UNO Theatre Presents ‘Titus Andronicus’


By Cole Evans, Reporter

While UNO students are learning to get back into the groove of school after summer, the UNO theatre department has been hard at work. Their upcoming production of William Shakespeare’s “Titus Andronicus” will no doubt prove to be another stunning performance from the theatre department.
For those of us who are less Shakespearean literate, “Titus Andronicus” follows the story of a man, Titus, who returns with his sons from war with cargo that includes the Goth Queen Tamora and her sons. To satiate the soul of Titus’ dead son, one of Queen Tamora’s boys is slain. Praised for his noble return, Titus is to be made Emperor but refuses, deferring the crown to the late emperor’s son Saturninus. From that moment on, Titus’ world spirals out of control. With revenge plots and vendettas sparked by Queen Tamora and her sons, Titus fights back until almost everyone is vanquished in both families. It is a tale of the power revenge holds over people and the madness that ensues.
“Titus Andronicus” was hugely popular during the Elizabethan Era when the play’s gory themes reflected the times. During the 18th and 19th centuries it fell out of favor due to its crude content and poor writing. Many attempts were made to declare it unfit for production. In 1955, however, it was briefly revived by Peter Brooks. Rarely performed in modern theaters due to the difficult plot line and staging, UNO’s production of “Titus” is sure to be outstanding.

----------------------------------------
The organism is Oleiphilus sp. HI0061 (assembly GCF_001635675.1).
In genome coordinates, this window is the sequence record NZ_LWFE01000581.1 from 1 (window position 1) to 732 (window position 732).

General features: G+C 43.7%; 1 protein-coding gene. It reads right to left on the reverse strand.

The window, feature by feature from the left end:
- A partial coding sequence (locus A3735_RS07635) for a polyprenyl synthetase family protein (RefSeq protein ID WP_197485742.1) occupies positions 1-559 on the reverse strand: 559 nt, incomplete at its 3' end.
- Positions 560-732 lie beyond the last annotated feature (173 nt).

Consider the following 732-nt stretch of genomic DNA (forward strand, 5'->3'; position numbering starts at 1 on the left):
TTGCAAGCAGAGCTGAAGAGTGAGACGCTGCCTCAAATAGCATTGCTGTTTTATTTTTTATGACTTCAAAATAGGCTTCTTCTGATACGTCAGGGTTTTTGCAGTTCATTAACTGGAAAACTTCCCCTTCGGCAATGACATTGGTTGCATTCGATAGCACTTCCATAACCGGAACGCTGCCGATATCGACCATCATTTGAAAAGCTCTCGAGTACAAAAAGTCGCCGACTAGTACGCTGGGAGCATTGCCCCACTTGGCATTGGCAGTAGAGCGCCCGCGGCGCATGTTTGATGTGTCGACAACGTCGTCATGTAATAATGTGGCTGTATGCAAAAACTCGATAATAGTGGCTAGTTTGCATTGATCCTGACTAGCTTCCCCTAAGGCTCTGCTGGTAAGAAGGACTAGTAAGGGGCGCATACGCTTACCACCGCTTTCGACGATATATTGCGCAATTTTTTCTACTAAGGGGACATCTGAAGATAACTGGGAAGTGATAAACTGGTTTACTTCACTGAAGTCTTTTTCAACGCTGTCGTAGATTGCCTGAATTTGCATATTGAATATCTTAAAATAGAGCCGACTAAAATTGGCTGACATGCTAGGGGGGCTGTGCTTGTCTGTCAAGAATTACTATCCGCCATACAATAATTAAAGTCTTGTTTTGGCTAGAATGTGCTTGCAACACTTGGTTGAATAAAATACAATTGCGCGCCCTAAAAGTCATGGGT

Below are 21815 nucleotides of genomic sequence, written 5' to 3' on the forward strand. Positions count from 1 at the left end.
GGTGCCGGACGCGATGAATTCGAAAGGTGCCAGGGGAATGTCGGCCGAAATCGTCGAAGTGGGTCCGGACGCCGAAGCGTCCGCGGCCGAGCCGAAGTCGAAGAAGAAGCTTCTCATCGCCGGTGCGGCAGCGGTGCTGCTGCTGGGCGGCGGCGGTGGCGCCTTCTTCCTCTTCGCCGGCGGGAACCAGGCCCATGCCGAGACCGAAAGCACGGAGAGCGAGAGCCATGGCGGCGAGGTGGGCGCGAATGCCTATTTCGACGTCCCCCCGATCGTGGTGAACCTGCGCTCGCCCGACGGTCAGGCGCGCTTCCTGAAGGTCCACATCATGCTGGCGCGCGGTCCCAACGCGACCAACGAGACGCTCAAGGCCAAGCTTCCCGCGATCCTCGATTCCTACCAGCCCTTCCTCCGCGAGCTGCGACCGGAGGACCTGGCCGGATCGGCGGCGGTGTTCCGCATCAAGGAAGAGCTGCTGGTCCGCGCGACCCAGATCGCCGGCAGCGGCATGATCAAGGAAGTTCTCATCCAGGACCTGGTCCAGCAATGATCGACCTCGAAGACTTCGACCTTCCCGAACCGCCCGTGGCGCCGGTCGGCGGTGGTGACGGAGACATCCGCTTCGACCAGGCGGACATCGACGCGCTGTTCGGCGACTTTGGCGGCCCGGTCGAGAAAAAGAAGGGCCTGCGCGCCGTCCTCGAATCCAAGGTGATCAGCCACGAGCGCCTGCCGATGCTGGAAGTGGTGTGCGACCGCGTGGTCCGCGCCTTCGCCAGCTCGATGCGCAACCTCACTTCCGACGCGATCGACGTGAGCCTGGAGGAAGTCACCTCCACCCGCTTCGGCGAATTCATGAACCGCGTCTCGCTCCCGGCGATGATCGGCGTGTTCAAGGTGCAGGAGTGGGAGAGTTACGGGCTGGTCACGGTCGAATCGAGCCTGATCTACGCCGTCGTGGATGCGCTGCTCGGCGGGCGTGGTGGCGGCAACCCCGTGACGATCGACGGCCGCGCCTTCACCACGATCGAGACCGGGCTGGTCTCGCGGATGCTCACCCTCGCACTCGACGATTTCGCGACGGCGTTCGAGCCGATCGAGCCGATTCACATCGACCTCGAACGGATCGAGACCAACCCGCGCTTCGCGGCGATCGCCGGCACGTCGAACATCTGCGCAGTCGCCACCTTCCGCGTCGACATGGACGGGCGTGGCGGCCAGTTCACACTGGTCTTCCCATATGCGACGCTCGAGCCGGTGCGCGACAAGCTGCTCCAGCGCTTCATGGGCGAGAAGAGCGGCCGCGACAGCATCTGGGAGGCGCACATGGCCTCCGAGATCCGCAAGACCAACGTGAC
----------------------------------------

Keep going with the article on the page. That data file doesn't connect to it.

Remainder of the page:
In an interesting twist, the characters of the play have been thoroughly “diagnosed” by UNO director Dr. Scott Glasser and Dr. Benjamin Graber and appear not only as characters in the play, but as patients in an asylum. This twist is enhanced by the audience seating configured in the style of an operating theater used in the 19th century for physicians to view operations. A drop ceiling with missing and broken tiles, adds to the sterile, hospital-like feel of the play.
Upcoming productions for the school year include: “Mirror of the Invisible World” by Mary Zimmerman, “Or,” by Liz Duffy Adams, “The Archeology of Dreams” by Caridad Svich, and “Female Transport” by Steven Gooch.